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The soft power-soft disempowerment nexus: the case of Qatar

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journal contribution
posted on 09.07.2018, 13:32 by Paul M. Brannagan, Richard GiulianottiRichard Giulianotti
In 1990, Joseph Nye coined the term ‘soft power’ to refer to the ability to get what you want through attraction rather than coercion. Since its inception, the concept has featured as a consistent analytic tool for explaining the motives underpinning states’ international affairs. There are, however, four areas in which soft power is open to critical scrutiny. First, research has centred on large and/or developed nations, notably in North America, Europe, and South and East Asia. Second, scholars have called for greater clarity of the concept, noting that it lacks clear explanation of how instances of attraction equate to various power outcomes. Third, others suggest Nye produces an Americanized-centric understanding of soft power, equating to a narrow-focused account of what constitutes ‘attraction’. Finally, research has failed to examine how states’ soft power attempts can backfire, leading to what we call ‘soft disempowerment’. Drawing on the case of Qatar – with a particular focus on the state’s acquisition of the 2022 FIFA World Cup finals - we seek to offer responses to these criticisms, by refining the concept of soft power to take account of variegated power outcomes, to do so in relation to a small-state, non-American context, and to explore the intersections of soft power and soft disempowerment. In doing so, we introduce the ‘soft power-soft disempowerment nexus’ which, we go on to argue, affords an analytical framework for examining how soft power works and how it may be hampered through negative international scrutiny.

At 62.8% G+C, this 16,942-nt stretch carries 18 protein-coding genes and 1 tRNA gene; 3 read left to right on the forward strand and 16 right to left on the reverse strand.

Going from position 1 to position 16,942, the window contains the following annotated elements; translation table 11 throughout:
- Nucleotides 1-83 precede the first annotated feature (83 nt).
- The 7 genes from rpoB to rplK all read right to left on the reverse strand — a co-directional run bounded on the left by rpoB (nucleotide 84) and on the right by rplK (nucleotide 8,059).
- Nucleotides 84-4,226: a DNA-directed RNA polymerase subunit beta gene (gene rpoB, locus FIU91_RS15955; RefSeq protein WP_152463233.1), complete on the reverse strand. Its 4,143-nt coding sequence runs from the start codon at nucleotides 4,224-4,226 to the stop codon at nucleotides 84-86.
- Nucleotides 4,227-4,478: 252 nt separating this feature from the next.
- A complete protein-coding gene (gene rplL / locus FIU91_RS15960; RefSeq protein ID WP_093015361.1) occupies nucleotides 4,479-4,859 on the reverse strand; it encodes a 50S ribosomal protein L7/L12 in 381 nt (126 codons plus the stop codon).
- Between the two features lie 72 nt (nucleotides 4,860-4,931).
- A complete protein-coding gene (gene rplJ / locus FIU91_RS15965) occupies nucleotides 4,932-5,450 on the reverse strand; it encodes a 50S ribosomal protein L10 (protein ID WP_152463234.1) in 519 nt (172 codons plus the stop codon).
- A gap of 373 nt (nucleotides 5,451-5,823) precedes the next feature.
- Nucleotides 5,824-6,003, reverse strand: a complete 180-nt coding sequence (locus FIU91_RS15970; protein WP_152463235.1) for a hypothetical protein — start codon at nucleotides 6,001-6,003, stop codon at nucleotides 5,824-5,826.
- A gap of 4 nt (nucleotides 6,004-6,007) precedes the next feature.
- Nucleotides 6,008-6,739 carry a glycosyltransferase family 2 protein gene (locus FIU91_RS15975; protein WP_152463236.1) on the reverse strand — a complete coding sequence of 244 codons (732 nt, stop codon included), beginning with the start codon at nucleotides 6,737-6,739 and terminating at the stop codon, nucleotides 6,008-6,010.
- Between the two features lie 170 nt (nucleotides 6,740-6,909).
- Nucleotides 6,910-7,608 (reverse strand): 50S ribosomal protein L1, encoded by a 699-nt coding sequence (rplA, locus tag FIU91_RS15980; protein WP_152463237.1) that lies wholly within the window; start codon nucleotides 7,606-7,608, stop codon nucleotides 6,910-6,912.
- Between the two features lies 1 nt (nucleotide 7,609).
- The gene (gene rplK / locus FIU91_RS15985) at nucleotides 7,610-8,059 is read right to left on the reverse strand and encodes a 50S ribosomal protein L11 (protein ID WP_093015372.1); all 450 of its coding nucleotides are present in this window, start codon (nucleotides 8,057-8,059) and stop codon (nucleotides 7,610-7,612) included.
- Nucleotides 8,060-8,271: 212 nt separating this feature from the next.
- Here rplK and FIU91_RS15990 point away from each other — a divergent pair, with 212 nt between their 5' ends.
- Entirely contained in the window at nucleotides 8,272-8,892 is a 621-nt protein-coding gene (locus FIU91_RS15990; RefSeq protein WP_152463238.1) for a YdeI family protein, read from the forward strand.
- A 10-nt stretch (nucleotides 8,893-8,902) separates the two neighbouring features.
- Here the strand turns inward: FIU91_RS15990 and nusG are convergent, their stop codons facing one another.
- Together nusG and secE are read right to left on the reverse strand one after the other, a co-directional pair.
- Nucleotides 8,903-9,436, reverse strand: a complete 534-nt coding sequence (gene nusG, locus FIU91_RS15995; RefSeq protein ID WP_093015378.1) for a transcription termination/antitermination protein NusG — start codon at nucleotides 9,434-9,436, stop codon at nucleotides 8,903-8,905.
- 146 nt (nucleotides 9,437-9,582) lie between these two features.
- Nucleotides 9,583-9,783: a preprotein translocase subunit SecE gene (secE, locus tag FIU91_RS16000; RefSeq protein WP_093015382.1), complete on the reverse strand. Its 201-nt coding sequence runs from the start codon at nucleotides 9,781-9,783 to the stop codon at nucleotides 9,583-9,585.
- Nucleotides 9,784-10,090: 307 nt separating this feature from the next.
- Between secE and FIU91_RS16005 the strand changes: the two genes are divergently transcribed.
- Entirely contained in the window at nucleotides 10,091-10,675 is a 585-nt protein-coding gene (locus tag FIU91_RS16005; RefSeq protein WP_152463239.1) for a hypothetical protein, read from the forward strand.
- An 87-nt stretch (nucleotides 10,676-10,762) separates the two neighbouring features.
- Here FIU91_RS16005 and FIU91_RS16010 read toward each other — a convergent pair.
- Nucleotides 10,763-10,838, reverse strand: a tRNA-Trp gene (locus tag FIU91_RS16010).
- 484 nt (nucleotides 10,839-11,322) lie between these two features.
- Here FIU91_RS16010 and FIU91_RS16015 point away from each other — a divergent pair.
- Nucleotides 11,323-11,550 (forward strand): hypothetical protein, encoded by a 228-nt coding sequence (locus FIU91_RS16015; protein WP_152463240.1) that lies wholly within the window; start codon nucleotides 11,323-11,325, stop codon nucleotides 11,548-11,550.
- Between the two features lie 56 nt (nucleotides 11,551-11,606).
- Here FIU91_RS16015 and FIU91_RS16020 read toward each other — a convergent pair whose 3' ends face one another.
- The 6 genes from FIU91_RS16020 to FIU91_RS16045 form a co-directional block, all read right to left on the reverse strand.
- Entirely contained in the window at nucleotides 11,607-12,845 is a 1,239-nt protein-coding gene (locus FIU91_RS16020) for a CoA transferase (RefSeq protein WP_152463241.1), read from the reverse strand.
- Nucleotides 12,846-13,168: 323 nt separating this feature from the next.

History

School

  • Sport, Exercise and Health Sciences

Published in

International Affairs

Volume

94

Issue

5

Pages

1139 - 1157

Citation

BRANNAGAN, P.M. and GIULIANOTTI, R., 2018. The soft power-soft disempowerment nexus: the case of Qatar. International Affairs, 94(5), pp. 1139–1157.

Publisher

© The Author(s) 2018. Published by Oxford University Press on behalf of The Royal Institute of International Affair

Version

VoR (Version of Record)

Publisher statement

This work is made available according to the conditions of the Creative Commons Attribution-NonCommercial 4.0 International (CC BY-NC). Full details of this licence are available at: http://creativecommons.org/licenses/by-nc/4.0/

Acceptance date

04/05/2018

Publication date

2018-09-01

Notes

This is an Open Access Article. It is published by Oxford University Press under the Creative Commons Attribution-NonCommercial 4.0 International (CC BY-NC). Full details of this licence are available at: http://creativecommons.org/licenses/by-nc/4.0/

ISSN

0020-5850

eISSN

1468-2346

Language

en

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Keywords

Exports